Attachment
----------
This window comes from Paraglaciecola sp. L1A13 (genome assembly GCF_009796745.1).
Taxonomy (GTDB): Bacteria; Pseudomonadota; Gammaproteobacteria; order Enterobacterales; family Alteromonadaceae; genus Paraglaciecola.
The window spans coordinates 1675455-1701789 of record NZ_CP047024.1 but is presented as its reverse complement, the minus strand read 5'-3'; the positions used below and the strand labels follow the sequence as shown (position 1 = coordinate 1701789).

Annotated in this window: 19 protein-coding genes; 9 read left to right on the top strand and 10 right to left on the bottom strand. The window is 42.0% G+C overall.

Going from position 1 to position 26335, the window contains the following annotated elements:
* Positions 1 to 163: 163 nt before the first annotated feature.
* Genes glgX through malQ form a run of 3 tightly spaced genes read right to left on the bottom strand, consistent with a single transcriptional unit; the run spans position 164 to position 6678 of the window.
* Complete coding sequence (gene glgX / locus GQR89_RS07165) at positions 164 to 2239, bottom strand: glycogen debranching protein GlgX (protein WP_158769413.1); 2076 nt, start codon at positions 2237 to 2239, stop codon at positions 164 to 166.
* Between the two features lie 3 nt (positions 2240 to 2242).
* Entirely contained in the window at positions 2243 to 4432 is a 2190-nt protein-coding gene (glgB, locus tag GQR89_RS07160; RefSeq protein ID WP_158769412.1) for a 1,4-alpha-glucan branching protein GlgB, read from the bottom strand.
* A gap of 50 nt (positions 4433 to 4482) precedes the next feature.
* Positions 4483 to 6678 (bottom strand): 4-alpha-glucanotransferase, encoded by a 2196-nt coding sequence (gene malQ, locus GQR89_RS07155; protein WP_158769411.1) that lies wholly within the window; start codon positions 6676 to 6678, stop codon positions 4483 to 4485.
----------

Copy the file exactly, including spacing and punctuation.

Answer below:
This window comes from Paraglaciecola sp. L1A13 (genome assembly GCF_009796745.1).
Taxonomy (GTDB): Bacteria; Pseudomonadota; Gammaproteobacteria; order Enterobacterales; family Alteromonadaceae; genus Paraglaciecola.
The window spans coordinates 1675455-1701789 of record NZ_CP047024.1 but is presented as its reverse complement, the minus strand read 5'-3'; the positions used below and the strand labels follow the sequence as shown (position 1 = coordinate 1701789).

Annotated in this window: 19 protein-coding genes; 9 read left to right on the top strand and 10 right to left on the bottom strand. The window is 42.0% G+C overall.

Going from position 1 to position 26335, the window contains the following annotated elements:
* Positions 1 to 163: 163 nt before the first annotated feature.
* Genes glgX through malQ form a run of 3 tightly spaced genes read right to left on the bottom strand, consistent with a single transcriptional unit; the run spans position 164 to position 6678 of the window.
* Complete coding sequence (gene glgX / locus GQR89_RS07165) at positions 164 to 2239, bottom strand: glycogen debranching protein GlgX (protein WP_158769413.1); 2076 nt, start codon at positions 2237 to 2239, stop codon at positions 164 to 166.
* Between the two features lie 3 nt (positions 2240 to 2242).
* Entirely contained in the window at positions 2243 to 4432 is a 2190-nt protein-coding gene (glgB, locus tag GQR89_RS07160; RefSeq protein ID WP_158769412.1) for a 1,4-alpha-glucan branching protein GlgB, read from the bottom strand.
* A gap of 50 nt (positions 4433 to 4482) precedes the next feature.
* Positions 4483 to 6678 (bottom strand): 4-alpha-glucanotransferase, encoded by a 2196-nt coding sequence (gene malQ, locus GQR89_RS07155; protein WP_158769411.1) that lies wholly within the window; start codon positions 6676 to 6678, stop codon positions 4483 to 4485.